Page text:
What began as an appreciation of gardening from joining his mother while she pottered in the backyard became a fascination with plant growth and a drive for innovation. Dixon’s Phytoponics technology enables food crops to grow in water encased in a 100 percent recyclable polymer film, improving irrigation efficiency and reducing the amount of land use needed for horticulture.
In just one year, Dixon has built his company up to the value of $2.6 million and is supplying Europe’s second largest producer of salad. Dixon’s cost-effective, rapidly deployable product is now being piloted by the World Food Programme in refugee camps to support the supply of fresh produce to thousands of people in what are often uncultivable, barren locations.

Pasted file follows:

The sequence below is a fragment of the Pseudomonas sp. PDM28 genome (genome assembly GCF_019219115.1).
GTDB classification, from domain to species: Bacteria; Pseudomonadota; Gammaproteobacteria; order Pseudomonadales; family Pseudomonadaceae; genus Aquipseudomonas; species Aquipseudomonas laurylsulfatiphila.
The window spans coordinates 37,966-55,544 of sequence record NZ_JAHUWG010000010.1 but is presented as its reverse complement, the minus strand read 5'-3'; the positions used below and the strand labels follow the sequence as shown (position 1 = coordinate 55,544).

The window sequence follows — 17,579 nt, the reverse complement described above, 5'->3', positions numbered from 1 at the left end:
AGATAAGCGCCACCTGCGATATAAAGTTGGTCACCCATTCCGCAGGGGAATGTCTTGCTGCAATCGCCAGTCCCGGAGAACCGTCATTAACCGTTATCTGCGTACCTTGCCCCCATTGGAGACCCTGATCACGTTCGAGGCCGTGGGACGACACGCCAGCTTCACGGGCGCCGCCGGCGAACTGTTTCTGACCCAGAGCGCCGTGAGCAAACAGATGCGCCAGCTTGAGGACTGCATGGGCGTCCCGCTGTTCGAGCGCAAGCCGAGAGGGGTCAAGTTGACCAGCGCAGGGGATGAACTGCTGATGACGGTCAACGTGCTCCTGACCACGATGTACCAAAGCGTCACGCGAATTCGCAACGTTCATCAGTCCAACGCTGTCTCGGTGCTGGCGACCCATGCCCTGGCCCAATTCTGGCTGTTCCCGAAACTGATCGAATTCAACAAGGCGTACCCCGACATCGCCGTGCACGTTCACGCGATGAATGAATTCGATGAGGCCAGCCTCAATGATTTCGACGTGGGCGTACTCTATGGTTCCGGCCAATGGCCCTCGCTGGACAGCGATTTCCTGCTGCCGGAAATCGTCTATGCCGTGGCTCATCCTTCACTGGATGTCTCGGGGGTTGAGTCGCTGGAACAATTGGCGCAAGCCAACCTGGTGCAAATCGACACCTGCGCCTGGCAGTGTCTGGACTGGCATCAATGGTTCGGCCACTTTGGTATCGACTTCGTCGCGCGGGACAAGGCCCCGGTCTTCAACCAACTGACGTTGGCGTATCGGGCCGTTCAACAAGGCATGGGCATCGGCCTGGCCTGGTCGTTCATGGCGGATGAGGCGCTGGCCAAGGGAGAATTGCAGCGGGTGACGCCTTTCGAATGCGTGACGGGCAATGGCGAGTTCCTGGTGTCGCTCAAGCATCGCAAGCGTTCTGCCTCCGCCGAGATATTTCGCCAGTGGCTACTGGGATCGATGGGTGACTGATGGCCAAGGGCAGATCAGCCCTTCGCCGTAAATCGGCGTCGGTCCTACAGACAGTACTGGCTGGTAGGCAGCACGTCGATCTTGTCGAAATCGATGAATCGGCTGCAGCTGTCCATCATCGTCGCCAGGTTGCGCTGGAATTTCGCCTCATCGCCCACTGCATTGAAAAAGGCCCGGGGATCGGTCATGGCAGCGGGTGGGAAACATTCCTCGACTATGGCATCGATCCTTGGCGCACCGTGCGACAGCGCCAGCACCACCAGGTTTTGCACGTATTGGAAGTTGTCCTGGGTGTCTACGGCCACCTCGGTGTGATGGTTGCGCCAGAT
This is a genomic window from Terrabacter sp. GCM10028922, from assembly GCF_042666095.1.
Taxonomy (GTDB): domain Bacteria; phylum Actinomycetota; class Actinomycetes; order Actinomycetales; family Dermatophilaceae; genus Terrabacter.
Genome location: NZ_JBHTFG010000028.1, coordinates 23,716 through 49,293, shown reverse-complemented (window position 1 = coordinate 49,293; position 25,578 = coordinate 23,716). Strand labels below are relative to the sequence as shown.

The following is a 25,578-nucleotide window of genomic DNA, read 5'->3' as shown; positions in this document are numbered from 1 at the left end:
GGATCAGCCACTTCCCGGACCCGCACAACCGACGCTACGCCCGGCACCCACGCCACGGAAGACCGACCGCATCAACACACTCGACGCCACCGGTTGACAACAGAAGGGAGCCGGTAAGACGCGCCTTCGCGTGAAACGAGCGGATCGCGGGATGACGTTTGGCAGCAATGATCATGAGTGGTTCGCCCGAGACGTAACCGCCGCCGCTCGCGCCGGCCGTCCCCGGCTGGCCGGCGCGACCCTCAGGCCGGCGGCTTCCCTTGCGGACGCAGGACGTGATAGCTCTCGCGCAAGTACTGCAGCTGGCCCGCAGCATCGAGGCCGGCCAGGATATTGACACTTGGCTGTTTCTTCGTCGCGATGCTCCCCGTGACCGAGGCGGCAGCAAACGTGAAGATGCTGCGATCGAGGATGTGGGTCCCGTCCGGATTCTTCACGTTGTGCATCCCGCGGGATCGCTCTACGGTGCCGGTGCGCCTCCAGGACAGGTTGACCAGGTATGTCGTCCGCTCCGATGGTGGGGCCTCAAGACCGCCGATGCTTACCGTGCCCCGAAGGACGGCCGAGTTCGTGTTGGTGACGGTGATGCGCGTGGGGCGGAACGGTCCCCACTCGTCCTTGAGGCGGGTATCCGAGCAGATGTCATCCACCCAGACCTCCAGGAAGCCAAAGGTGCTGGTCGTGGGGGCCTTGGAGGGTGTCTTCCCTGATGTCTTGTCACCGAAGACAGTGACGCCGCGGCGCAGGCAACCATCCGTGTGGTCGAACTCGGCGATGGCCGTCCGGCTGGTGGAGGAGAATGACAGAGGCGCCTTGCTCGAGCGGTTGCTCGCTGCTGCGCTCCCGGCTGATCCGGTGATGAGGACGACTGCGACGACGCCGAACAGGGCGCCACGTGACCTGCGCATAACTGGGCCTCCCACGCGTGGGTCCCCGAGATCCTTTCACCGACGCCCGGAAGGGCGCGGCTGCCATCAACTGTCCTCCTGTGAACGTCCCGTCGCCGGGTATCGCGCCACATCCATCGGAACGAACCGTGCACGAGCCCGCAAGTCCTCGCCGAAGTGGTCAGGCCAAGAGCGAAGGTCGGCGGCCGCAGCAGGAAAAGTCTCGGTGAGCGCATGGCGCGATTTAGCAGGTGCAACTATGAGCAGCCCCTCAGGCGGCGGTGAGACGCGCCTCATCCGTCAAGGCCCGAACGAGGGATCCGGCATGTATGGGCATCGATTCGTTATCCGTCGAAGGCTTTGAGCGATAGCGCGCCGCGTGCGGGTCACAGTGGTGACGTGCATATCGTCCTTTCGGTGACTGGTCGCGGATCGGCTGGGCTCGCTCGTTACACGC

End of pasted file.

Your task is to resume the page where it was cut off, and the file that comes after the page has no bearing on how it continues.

Canadian fashion designer Kaya Dorey’s unique apparel business not only delivers on sustainability but also an urban street style for a generation wanting to end wasteful consumerism of “fast fashon”. Her “conscious apparel company”, NOVEL SUPPLY Co., produces garments free from toxic dyes and synthetics, and seeks to source hemp and organic cotton as well as environmentally friendly inks. The business is based on the “closed-loop” philosophy of production, which strives for sustainability by improving economic and environmental goals simultaneously.
Ecuadorian biologist, Liliana Jaramillo PazmiñI, for her part is bringing back flora and fauna and reducing air pollution and vulnerability to natural disasters by encouraging more use of native plants in the green rooftops of the urbanised planet.
Beginning in her native city of Quito, Ecuador’s capital, a towering city with high rates of air pollution that causes inflammatory disease, Liliana has focused her research on identifying and cataloguing which native plant species are better adapted to urban environments and resilient to climate change.